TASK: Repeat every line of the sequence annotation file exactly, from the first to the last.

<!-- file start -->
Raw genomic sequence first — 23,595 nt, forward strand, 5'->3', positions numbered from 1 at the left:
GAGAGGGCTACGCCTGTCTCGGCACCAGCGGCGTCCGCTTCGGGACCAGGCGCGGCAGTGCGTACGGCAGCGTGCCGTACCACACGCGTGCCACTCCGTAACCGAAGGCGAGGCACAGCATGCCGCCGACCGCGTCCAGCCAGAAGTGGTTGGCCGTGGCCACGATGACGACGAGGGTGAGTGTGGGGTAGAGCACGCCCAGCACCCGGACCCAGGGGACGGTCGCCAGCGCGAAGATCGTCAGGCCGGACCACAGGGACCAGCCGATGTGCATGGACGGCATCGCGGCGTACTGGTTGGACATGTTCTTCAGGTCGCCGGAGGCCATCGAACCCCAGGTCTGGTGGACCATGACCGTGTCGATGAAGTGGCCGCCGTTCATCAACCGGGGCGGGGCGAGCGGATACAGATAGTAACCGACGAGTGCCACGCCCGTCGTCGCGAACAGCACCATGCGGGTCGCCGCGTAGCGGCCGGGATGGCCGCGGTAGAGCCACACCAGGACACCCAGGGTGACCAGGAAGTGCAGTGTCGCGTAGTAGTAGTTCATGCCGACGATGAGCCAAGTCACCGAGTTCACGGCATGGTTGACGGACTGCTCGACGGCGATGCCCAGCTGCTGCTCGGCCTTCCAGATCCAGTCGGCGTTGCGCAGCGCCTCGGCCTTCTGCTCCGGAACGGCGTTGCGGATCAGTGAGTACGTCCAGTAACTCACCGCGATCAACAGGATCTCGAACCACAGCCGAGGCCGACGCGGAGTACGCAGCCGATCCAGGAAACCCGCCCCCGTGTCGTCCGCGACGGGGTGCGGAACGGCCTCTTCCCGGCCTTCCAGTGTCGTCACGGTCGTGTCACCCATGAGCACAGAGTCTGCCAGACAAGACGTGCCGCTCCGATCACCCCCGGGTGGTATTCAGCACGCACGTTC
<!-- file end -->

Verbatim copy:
Raw genomic sequence first — 23,595 nt, forward strand, 5'->3', positions numbered from 1 at the left:
GAGAGGGCTACGCCTGTCTCGGCACCAGCGGCGTCCGCTTCGGGACCAGGCGCGGCAGTGCGTACGGCAGCGTGCCGTACCACACGCGTGCCACTCCGTAACCGAAGGCGAGGCACAGCATGCCGCCGACCGCGTCCAGCCAGAAGTGGTTGGCCGTGGCCACGATGACGACGAGGGTGAGTGTGGGGTAGAGCACGCCCAGCACCCGGACCCAGGGGACGGTCGCCAGCGCGAAGATCGTCAGGCCGGACCACAGGGACCAGCCGATGTGCATGGACGGCATCGCGGCGTACTGGTTGGACATGTTCTTCAGGTCGCCGGAGGCCATCGAACCCCAGGTCTGGTGGACCATGACCGTGTCGATGAAGTGGCCGCCGTTCATCAACCGGGGCGGGGCGAGCGGATACAGATAGTAACCGACGAGTGCCACGCCCGTCGTCGCGAACAGCACCATGCGGGTCGCCGCGTAGCGGCCGGGATGGCCGCGGTAGAGCCACACCAGGACACCCAGGGTGACCAGGAAGTGCAGTGTCGCGTAGTAGTAGTTCATGCCGACGATGAGCCAAGTCACCGAGTTCACGGCATGGTTGACGGACTGCTCGACGGCGATGCCCAGCTGCTGCTCGGCCTTCCAGATCCAGTCGGCGTTGCGCAGCGCCTCGGCCTTCTGCTCCGGAACGGCGTTGCGGATCAGTGAGTACGTCCAGTAACTCACCGCGATCAACAGGATCTCGAACCACAGCCGAGGCCGACGCGGAGTACGCAGCCGATCCAGGAAACCCGCCCCCGTGTCGTCCGCGACGGGGTGCGGAACGGCCTCTTCCCGGCCTTCCAGTGTCGTCACGGTCGTGTCACCCATGAGCACAGAGTCTGCCAGACAAGACGTGCCGCTCCGATCACCCCCGGGTGGTATTCAGCACGCACGTTC